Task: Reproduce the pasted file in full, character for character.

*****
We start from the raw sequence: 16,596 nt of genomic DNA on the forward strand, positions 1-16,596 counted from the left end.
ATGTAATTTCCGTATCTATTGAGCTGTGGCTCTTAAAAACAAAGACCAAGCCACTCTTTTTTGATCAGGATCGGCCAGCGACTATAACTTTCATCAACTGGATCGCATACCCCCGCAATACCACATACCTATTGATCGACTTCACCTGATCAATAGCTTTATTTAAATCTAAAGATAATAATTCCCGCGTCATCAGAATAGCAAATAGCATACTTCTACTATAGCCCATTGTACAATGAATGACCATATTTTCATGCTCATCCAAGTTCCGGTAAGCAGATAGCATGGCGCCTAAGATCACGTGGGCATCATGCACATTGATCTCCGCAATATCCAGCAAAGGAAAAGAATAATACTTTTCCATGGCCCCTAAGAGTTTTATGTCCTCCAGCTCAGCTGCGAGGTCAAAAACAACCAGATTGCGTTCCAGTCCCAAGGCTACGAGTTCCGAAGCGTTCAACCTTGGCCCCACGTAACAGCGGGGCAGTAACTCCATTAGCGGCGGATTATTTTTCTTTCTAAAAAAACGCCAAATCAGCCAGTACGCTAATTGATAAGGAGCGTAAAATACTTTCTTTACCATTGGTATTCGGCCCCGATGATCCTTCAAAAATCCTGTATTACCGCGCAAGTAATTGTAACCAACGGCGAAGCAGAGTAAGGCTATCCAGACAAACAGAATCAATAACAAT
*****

We start from the raw sequence: 16,596 nt of genomic DNA on the forward strand, positions 1-16,596 counted from the left end.
ATGTAATTTCCGTATCTATTGAGCTGTGGCTCTTAAAAACAAAGACCAAGCCACTCTTTTTTGATCAGGATCGGCCAGCGACTATAACTTTCATCAACTGGATCGCATACCCCCGCAATACCACATACCTATTGATCGACTTCACCTGATCAATAGCTTTATTTAAATCTAAAGATAATAATTCCCGCGTCATCAGAATAGCAAATAGCATACTTCTACTATAGCCCATTGTACAATGAATGACCATATTTTCATGCTCATCCAAGTTCCGGTAAGCAGATAGCATGGCGCCTAAGATCACGTGGGCATCATGCACATTGATCTCCGCAATATCCAGCAAAGGAAAAGAATAATACTTTTCCATGGCCCCTAAGAGTTTTATGTCCTCCAGCTCAGCTGCGAGGTCAAAAACAACCAGATTGCGTTCCAGTCCCAAGGCTACGAGTTCCGAAGCGTTCAACCTTGGCCCCACGTAACAGCGGGGCAGTAACTCCATTAGCGGCGGATTATTTTTCTTTCTAAAAAAACGCCAAATCAGCCAGTACGCTAATTGATAAGGAGCGTAAAATACTTTCTTTACCATTGGTATTCGGCCCCGATGATCCTTCAAAAATCCTGTATTACCGCGCAAGTAATTGTAACCAACGGCGAAGCAGAGTAAGGCTATCCAGACAAACAGAATCAATAACAAT